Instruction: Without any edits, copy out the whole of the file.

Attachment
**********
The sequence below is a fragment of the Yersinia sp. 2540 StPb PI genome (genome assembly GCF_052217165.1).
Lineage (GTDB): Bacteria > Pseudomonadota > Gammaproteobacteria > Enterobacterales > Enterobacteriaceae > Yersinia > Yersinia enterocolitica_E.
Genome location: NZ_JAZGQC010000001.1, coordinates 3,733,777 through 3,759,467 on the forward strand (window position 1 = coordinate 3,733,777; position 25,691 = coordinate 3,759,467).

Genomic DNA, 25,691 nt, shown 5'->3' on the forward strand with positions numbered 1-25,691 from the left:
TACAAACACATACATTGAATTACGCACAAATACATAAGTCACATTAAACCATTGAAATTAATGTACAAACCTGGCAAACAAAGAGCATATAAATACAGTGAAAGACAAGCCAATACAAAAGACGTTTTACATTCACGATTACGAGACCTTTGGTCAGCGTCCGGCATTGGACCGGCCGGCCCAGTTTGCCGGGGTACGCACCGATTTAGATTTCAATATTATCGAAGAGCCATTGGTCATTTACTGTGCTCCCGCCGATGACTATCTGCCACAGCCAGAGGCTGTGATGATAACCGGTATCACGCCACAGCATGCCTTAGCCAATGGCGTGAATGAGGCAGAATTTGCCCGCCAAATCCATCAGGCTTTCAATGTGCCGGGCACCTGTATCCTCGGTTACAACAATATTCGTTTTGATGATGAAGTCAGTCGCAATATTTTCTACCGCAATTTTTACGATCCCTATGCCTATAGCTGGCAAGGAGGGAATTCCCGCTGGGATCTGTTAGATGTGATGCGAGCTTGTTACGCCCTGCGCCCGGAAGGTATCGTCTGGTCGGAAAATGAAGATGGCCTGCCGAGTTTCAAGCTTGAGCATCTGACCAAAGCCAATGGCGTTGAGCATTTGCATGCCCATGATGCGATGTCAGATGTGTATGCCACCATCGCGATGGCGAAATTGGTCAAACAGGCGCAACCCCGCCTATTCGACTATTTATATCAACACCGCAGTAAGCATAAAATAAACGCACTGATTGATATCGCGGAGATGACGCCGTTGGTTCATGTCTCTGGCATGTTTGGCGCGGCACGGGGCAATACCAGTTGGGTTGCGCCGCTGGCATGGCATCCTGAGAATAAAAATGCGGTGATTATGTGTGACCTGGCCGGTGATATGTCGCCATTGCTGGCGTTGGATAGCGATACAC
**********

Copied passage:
The sequence below is a fragment of the Yersinia sp. 2540 StPb PI genome (genome assembly GCF_052217165.1).
Lineage (GTDB): Bacteria > Pseudomonadota > Gammaproteobacteria > Enterobacterales > Enterobacteriaceae > Yersinia > Yersinia enterocolitica_E.
Genome location: NZ_JAZGQC010000001.1, coordinates 3,733,777 through 3,759,467 on the forward strand (window position 1 = coordinate 3,733,777; position 25,691 = coordinate 3,759,467).

Genomic DNA, 25,691 nt, shown 5'->3' on the forward strand with positions numbered 1-25,691 from the left:
TACAAACACATACATTGAATTACGCACAAATACATAAGTCACATTAAACCATTGAAATTAATGTACAAACCTGGCAAACAAAGAGCATATAAATACAGTGAAAGACAAGCCAATACAAAAGACGTTTTACATTCACGATTACGAGACCTTTGGTCAGCGTCCGGCATTGGACCGGCCGGCCCAGTTTGCCGGGGTACGCACCGATTTAGATTTCAATATTATCGAAGAGCCATTGGTCATTTACTGTGCTCCCGCCGATGACTATCTGCCACAGCCAGAGGCTGTGATGATAACCGGTATCACGCCACAGCATGCCTTAGCCAATGGCGTGAATGAGGCAGAATTTGCCCGCCAAATCCATCAGGCTTTCAATGTGCCGGGCACCTGTATCCTCGGTTACAACAATATTCGTTTTGATGATGAAGTCAGTCGCAATATTTTCTACCGCAATTTTTACGATCCCTATGCCTATAGCTGGCAAGGAGGGAATTCCCGCTGGGATCTGTTAGATGTGATGCGAGCTTGTTACGCCCTGCGCCCGGAAGGTATCGTCTGGTCGGAAAATGAAGATGGCCTGCCGAGTTTCAAGCTTGAGCATCTGACCAAAGCCAATGGCGTTGAGCATTTGCATGCCCATGATGCGATGTCAGATGTGTATGCCACCATCGCGATGGCGAAATTGGTCAAACAGGCGCAACCCCGCCTATTCGACTATTTATATCAACACCGCAGTAAGCATAAAATAAACGCACTGATTGATATCGCGGAGATGACGCCGTTGGTTCATGTCTCTGGCATGTTTGGCGCGGCACGGGGCAATACCAGTTGGGTTGCGCCGCTGGCATGGCATCCTGAGAATAAAAATGCGGTGATTATGTGTGACCTGGCCGGTGATATGTCGCCATTGCTGGCGTTGGATAGCGATACAC